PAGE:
I fall to my knees and thank God. I ican see those faces, the mommas. The babies. All the blank stares.

But this time, I see the smiles.

It is such a sacred thing to be a part of, there is such a deep intimacy with the Lord. It is an hour before I can even call Jackson with the news.

All day, I break out in random song. When I pick oldest up from school, I excitedly tell him the news and we hoot and holler in the car.

 My Nuba sister is hiding in a cave somehwere with her children. But tonight, she will have food to give them. Tonight, she knows that the world hasn’t forsaken them, her brothers and sisters living in houses with heaping plates…well, she knows we care.

Tonight, she knows that her God delivers.

Jackson eats with us tonight, and he breaks the bread:

“Share with God’s people who are in need.

Come, you who are blessed by my Father; take your inheritance, the kingdom prepared for you since the creation of the world. For I was hungry and you gave me something to eat. I was thirsty and you gave me something to drink, I was a stranger and you invited me in, I needed clothes and you clothed me, I was sick and you looked after me, I was in prison and you came to visit me…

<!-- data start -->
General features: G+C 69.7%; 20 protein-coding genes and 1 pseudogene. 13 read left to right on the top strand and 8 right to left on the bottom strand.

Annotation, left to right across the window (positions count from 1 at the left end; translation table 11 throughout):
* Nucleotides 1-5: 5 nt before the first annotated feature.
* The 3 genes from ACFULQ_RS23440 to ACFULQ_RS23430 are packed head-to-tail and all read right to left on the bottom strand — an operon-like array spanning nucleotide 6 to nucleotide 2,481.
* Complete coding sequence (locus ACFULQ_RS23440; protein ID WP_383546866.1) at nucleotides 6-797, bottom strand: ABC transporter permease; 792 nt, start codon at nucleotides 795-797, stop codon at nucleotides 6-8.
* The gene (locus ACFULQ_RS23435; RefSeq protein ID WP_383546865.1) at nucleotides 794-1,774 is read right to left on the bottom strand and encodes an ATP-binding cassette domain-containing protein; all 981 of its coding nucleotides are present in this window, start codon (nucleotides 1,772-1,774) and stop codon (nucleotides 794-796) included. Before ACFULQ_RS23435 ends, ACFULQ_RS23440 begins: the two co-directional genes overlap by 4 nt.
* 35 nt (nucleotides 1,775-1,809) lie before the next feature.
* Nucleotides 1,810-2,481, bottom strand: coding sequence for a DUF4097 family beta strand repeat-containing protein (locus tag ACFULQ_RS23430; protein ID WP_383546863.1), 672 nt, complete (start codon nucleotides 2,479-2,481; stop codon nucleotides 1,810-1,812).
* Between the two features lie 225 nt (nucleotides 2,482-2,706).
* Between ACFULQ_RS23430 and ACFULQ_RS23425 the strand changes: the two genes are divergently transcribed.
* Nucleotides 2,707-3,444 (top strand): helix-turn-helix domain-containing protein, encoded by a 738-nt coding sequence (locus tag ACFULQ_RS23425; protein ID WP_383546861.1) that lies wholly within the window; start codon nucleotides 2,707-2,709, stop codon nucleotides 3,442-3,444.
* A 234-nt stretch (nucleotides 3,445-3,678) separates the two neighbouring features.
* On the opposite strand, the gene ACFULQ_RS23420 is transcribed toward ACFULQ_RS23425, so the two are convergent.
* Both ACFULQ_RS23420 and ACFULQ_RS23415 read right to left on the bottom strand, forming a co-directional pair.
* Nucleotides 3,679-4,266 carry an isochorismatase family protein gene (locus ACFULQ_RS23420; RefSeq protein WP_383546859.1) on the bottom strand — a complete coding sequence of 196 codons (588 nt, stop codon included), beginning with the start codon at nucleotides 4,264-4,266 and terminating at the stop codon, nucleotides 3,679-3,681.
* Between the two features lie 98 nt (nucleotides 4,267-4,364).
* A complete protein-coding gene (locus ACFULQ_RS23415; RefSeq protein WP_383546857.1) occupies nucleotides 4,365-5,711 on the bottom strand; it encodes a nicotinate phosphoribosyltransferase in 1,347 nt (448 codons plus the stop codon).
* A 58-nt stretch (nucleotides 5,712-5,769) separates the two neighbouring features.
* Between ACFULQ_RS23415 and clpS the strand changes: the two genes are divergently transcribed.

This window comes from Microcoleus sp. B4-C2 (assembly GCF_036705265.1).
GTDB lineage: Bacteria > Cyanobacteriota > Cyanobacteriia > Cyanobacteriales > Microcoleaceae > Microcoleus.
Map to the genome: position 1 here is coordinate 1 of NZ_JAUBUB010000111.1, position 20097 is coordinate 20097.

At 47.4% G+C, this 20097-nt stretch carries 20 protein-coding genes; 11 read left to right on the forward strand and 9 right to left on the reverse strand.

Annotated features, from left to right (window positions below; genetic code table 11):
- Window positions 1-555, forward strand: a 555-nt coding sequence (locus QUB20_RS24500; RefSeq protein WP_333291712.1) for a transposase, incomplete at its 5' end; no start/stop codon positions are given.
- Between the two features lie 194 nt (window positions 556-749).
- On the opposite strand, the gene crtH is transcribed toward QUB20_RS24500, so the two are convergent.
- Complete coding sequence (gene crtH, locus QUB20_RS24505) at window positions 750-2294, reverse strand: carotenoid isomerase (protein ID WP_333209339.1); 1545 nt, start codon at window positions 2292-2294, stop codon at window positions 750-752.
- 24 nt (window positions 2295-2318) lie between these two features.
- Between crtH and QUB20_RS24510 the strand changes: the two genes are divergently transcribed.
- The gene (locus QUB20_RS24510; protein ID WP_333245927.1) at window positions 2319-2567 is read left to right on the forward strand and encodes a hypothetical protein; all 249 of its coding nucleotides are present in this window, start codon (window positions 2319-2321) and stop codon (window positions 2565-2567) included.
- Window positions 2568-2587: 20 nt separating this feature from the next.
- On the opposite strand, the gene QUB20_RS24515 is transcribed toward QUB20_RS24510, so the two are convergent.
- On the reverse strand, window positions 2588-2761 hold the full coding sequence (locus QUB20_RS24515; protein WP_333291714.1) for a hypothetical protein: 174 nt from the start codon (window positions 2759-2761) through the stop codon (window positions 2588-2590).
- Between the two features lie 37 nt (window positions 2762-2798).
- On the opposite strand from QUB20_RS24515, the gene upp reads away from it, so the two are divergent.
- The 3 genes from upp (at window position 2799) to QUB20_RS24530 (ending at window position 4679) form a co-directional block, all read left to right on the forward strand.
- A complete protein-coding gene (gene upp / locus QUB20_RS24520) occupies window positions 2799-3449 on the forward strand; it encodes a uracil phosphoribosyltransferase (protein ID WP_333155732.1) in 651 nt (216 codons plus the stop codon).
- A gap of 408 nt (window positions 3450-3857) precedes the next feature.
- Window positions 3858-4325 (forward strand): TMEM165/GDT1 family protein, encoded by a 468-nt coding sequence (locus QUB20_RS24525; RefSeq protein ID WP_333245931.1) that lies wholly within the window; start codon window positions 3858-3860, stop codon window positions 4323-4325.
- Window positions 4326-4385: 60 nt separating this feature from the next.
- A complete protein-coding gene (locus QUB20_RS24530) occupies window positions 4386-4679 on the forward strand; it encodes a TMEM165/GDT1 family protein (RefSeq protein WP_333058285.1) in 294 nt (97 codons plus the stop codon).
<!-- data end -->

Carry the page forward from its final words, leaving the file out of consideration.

Whatever you did for one of the least of these brothers of mine, you did for Me.

And if anyone gives a cup of cold water to one of these little ones because he is my disciple, I tell you the truth, he will certainly not lose his reward.

So do not forget to do good and to share with others, for with such sacrifices God is pleased.”

 

Jackson and I just look at each other.

We both feel it, the pleasure of God.

And as we eat our simple meal, we enter into our inheritance.

And I’m so full, I’m just about to pop.

Come back tomorrow, Thursday, June 21, for an update on the Sudan mission!

 

Invest means “to use, give, or devote (time, talent, etc.), as for a purpose or to achieve a profitable return.”

Sometimes when you need something the most is when you *need* to give it away.